CFPB data collection rule could exempt smallest small-business lenders
The Consumer Financial Protection Bureau finally detailed what small-business lending data it may require under the Dodd-Frank Act, but the agency also appears willing to relieve certain lenders from the reporting requirements.
The CFPB said in a 79-page outline released Tuesday that it is considering whether to exempt lenders with under $100 million or $200 million of assets out of concern that some entities “might reduce or cease their small-business lending activity because of the fixed costs of" compliance. To implement Section 1071 of Dodd-Frank, the agency is also considering exempting institutions that make few small-business loans.
The data requirements — similar to reporting obligations applicable to mortgage lenders — are designed to assess small businesses' credit needs and whether borrowers experience lending discrimination.
Banks have largely resisted collecting data on women- and minority-owned small businesses by claiming it requires too much paperwork and is a regulatory burden. But experts note that the federal government needs some visibility — where none exists currently — on the credit needs of small entities.
"We are one of the few countries that does not nationally collect small business loan origination data," said Karen Mills, a senior fellow at Harvard Business School and former head of the Small Business Administration under President Barack Obama. “It will do a lot of good for America’s small businesses, which don’t have a big lobbying arm, as they are busy running their businesses. And right now, by the way, they are in huge trouble.”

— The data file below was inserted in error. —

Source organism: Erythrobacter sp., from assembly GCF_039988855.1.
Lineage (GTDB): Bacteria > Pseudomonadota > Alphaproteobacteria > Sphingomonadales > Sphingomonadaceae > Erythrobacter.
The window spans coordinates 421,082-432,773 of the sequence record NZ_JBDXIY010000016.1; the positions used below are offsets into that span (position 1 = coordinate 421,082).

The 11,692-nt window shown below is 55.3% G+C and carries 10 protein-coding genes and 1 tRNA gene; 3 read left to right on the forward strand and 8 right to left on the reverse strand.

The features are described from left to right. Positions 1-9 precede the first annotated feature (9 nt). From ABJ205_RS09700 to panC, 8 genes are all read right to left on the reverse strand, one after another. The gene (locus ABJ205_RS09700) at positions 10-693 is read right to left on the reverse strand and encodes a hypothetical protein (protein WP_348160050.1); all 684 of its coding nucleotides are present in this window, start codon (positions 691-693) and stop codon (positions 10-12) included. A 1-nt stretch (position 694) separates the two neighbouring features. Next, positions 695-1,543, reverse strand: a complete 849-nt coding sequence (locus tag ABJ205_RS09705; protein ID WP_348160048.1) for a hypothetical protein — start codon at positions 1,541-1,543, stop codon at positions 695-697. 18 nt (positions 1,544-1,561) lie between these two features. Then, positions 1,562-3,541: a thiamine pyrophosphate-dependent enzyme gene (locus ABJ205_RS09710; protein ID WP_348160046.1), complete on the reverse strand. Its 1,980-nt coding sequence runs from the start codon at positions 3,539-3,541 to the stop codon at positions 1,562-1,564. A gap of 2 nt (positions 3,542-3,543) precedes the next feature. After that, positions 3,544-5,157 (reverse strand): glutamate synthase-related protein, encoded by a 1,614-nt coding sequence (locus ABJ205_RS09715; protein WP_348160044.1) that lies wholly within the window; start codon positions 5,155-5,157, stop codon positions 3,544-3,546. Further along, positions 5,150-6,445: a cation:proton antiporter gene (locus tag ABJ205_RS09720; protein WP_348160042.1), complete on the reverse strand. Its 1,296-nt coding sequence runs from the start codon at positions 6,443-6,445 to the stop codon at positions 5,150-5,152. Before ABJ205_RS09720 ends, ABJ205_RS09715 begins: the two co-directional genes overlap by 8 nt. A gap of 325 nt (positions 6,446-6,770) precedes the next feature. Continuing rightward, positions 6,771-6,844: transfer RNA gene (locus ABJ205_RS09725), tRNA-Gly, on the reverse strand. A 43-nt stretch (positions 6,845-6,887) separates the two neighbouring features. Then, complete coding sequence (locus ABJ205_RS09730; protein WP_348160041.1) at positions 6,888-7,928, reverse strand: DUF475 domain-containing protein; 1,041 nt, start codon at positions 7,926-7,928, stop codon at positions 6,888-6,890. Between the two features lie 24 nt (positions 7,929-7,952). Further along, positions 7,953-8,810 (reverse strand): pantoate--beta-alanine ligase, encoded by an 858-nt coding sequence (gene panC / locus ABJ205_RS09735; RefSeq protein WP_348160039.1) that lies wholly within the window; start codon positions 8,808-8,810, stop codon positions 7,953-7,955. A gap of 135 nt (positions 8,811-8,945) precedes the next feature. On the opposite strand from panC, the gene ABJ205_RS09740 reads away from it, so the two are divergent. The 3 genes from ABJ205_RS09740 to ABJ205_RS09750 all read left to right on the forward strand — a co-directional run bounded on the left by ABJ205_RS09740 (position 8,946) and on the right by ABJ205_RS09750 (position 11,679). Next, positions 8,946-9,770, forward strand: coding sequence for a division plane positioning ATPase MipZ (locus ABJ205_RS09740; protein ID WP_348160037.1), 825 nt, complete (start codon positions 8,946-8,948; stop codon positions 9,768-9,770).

Yet the proposed exemptions in the outline and other details will likely elicit pushback from consumer groups.
The CFPB was mandated to release an outline by Tuesday under a settlement with the California Reinvestment Coalition, which sued the bureau last year to force a rulemaking on one of the last provisions of Dodd-Frank Act still to be implemented.
Dodd-Frank requires that financial institutions collect, report and make public certain data on credit applications made by women-owned, minority-owned and small businesses. The data is similar to information that banks and lenders currently collect from mortgage applicants under the Home Mortgage Disclosure Act.
In addition to exemptions for a lender's size, the bureau is considering three possible exemption thresholds for small-business loan volume: fewer than 25 loans or $2.5 million; 50 loans or $5 million; or 100 loans or $10 million.
Yet for companies required to submit the data, the CFPB is considering adding certain discretionary data points. Dodd-Frank allows the bureau to include certain details at will. The agency said it is weighing whether to include things like loan price, the amount of time a small business has been in operation and its number of employees.